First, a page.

Sound Bath Training

by | Mar 25, 2019 | Sound, Vibrational Sound Therapy | 0 comments

Can you rub your belly with your dominant hand and pat your head with the non-dominant hand? If yes, can you do the opposite way? I discovered it is much easier performing the task of rubbing belly with the dominant hand than non-dominant one. Why I am mentioning it? In my sound bath training, I had to learn to play two crystal bowls at the same time and it is difficult. My instructor often teased me that I need to practice this exercise of rubbing and patting body parts to get more coordinated with my hands. It may seem easy, but having the same speed and pressure on the mallets is important for sound quality. For example, one bowl may not be heard because the other bowl overpowers it.

I also learned the importance of stretching before giving a sound bath. It is amazing how much turning, twisting and up & down action occurs during the event; especially when playing multi-instruments. If I do not extend my muscles beforehand, I feel sore afterward in my arms and chest area from all the movements. As a result, I now practice exercises to loosen my upper body before practicing or giving a sound bath. Speaking of practice, it is additionally part of my daily routine. I spend about 20 to 30 minutes every day playing bowls and gongs. I am reminded of my childhood piano lessons in which I was told ‘practice, practice and practice will only make it easier to play and sound good.’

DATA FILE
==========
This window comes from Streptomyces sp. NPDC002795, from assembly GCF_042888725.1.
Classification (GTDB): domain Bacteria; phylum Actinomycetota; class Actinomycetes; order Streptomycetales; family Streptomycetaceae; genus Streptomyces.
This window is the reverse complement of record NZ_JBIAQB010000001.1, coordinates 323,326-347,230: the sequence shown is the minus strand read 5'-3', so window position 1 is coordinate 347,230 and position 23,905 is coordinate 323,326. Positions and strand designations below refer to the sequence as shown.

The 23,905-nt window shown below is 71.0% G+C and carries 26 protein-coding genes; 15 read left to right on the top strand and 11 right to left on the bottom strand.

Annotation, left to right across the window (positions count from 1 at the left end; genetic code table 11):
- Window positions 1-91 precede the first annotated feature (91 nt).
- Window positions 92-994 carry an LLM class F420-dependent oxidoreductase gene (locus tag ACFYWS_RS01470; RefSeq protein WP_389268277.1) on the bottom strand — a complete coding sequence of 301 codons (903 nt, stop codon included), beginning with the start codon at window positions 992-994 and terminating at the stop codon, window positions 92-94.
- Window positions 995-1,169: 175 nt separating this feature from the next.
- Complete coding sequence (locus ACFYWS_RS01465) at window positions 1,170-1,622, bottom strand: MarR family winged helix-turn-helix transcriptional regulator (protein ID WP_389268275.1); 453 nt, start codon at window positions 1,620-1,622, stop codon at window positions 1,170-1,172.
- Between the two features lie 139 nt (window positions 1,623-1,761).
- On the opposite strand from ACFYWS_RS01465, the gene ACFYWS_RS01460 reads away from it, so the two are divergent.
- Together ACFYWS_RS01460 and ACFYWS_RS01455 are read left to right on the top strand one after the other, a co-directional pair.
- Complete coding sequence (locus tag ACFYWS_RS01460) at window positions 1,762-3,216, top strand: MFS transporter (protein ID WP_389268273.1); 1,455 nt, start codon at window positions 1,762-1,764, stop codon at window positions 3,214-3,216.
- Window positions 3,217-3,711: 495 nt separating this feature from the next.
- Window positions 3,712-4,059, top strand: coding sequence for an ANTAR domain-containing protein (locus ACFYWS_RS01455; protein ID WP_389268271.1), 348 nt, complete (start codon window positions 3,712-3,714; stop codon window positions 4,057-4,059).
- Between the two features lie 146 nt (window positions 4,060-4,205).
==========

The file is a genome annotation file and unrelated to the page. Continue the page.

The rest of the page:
My final thoughts about sound bath training involves the anatomy of it. Did you know there are 3 different types of sound baths? I usually perform a therapeutical one, but other styles include performance (like a musical show) and participation (everyone attending join in the event). An additional part of the anatomy is the volume or decibels. In the past, I have gone to sound baths and I have been overwhelmed by the volume in the room. In my training, I discovered the importance of decibels for playing a sound bath and what is considered too loud. It is acceptable to perform a sound bath between 75 and 90 decibels depending on the room size. Lastly, the benefits of sound baths result from regular attendance; once or twice a month. A person may feel relaxed after attending one, but to help with bigger issues of insomnia and stress reduction, it needs to become a routine similar to engaging in a yoga or exercise routine.